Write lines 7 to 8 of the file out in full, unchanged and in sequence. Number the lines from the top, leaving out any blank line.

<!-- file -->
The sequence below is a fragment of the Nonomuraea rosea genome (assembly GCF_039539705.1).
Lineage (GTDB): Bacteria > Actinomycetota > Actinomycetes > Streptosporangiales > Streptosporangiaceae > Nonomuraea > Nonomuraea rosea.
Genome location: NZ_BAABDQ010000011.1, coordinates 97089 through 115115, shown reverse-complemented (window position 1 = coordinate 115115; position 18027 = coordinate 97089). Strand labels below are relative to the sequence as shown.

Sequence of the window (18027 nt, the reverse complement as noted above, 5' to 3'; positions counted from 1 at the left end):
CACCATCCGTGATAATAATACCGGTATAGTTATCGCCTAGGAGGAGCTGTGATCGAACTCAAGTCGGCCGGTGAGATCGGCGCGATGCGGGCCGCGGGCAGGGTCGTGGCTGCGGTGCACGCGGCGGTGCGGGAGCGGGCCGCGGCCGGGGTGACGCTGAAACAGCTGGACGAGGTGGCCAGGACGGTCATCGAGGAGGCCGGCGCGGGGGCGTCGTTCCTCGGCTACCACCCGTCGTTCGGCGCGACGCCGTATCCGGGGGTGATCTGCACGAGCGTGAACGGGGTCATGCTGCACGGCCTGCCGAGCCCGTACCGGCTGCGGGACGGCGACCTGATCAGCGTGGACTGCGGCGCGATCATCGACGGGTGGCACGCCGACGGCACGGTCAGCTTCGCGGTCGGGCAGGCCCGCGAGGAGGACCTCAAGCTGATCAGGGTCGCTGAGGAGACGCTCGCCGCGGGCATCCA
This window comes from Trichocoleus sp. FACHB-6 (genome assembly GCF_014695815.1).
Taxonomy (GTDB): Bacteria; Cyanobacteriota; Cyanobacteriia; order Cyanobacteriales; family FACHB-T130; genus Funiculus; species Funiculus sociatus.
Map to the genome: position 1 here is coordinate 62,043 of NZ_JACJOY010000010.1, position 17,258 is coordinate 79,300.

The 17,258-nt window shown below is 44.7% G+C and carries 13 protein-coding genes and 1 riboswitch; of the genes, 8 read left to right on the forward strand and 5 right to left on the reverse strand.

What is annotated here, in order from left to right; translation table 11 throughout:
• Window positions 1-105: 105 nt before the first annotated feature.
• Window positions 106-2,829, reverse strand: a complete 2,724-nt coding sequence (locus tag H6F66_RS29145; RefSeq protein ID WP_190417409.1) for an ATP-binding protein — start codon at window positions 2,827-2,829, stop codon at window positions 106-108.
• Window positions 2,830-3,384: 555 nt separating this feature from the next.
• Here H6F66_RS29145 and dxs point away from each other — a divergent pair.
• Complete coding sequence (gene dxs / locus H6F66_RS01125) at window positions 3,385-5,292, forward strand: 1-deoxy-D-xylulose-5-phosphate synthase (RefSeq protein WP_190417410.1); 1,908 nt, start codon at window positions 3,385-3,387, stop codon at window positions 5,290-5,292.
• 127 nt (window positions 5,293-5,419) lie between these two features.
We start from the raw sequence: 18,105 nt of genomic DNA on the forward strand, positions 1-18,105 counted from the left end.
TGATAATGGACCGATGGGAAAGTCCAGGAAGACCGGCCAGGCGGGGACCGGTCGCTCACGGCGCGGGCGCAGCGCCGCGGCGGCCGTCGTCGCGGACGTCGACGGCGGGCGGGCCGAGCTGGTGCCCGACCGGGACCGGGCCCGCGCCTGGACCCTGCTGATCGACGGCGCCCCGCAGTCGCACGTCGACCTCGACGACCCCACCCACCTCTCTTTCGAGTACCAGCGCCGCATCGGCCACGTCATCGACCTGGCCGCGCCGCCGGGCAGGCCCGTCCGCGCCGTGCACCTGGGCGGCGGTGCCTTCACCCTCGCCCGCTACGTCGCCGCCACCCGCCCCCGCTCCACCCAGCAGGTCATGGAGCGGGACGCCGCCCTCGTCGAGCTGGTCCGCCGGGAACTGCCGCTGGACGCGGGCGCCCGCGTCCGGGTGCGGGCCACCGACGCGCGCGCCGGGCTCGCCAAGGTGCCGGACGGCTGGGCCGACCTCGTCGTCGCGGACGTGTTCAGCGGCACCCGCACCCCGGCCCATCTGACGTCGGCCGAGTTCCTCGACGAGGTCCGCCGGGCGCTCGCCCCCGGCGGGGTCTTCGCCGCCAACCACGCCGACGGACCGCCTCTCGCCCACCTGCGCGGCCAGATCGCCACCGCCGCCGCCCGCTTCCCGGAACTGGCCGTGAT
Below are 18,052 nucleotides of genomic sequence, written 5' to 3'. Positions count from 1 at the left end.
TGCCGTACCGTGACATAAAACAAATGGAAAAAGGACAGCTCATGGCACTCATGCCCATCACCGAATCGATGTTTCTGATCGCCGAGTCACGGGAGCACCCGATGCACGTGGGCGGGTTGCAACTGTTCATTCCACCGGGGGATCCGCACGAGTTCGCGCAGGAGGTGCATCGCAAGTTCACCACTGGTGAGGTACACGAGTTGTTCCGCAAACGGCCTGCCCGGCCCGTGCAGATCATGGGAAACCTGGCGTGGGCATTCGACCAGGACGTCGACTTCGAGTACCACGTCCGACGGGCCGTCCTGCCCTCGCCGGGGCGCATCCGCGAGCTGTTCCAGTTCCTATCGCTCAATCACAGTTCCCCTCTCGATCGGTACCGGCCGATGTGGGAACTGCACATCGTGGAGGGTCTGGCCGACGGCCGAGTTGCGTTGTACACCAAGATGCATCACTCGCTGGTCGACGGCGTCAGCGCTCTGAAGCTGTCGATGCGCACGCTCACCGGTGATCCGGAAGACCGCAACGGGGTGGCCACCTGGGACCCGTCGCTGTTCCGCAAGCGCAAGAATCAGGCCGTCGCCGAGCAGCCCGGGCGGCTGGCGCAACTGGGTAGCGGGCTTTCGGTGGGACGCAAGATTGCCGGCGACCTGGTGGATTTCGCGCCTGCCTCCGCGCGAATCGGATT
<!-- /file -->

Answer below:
Taxonomy (GTDB): Bacteria; Cyanobacteriota; Cyanobacteriia; order Cyanobacteriales; family FACHB-T130; genus Funiculus; species Funiculus sociatus.
Map to the genome: position 1 here is coordinate 62,043 of NZ_JACJOY010000010.1, position 17,258 is coordinate 79,300.